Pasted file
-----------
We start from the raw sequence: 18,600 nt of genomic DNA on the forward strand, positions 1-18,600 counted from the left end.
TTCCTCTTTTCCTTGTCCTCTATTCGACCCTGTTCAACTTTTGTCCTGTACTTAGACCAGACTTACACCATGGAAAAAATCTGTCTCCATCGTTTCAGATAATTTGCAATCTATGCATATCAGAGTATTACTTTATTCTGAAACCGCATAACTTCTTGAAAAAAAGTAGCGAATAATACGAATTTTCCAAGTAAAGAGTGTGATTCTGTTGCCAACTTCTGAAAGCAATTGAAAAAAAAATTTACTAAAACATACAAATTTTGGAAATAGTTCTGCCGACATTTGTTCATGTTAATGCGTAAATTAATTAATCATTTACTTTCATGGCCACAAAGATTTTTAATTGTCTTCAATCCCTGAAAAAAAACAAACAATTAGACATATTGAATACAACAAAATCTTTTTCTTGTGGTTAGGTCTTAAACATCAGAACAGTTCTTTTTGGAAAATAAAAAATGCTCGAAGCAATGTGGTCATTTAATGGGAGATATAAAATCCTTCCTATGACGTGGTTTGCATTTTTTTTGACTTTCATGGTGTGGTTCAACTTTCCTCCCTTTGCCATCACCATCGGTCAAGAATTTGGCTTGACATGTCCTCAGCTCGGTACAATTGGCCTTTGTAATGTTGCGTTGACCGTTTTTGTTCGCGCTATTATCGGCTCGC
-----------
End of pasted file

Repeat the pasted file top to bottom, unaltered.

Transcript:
We start from the raw sequence: 18,600 nt of genomic DNA on the forward strand, positions 1-18,600 counted from the left end.
TTCCTCTTTTCCTTGTCCTCTATTCGACCCTGTTCAACTTTTGTCCTGTACTTAGACCAGACTTACACCATGGAAAAAATCTGTCTCCATCGTTTCAGATAATTTGCAATCTATGCATATCAGAGTATTACTTTATTCTGAAACCGCATAACTTCTTGAAAAAAAGTAGCGAATAATACGAATTTTCCAAGTAAAGAGTGTGATTCTGTTGCCAACTTCTGAAAGCAATTGAAAAAAAAATTTACTAAAACATACAAATTTTGGAAATAGTTCTGCCGACATTTGTTCATGTTAATGCGTAAATTAATTAATCATTTACTTTCATGGCCACAAAGATTTTTAATTGTCTTCAATCCCTGAAAAAAAACAAACAATTAGACATATTGAATACAACAAAATCTTTTTCTTGTGGTTAGGTCTTAAACATCAGAACAGTTCTTTTTGGAAAATAAAAAATGCTCGAAGCAATGTGGTCATTTAATGGGAGATATAAAATCCTTCCTATGACGTGGTTTGCATTTTTTTTGACTTTCATGGTGTGGTTCAACTTTCCTCCCTTTGCCATCACCATCGGTCAAGAATTTGGCTTGACATGTCCTCAGCTCGGTACAATTGGCCTTTGTAATGTTGCGTTGACCGTTTTTGTTCGCGCTATTATCGGCTCGC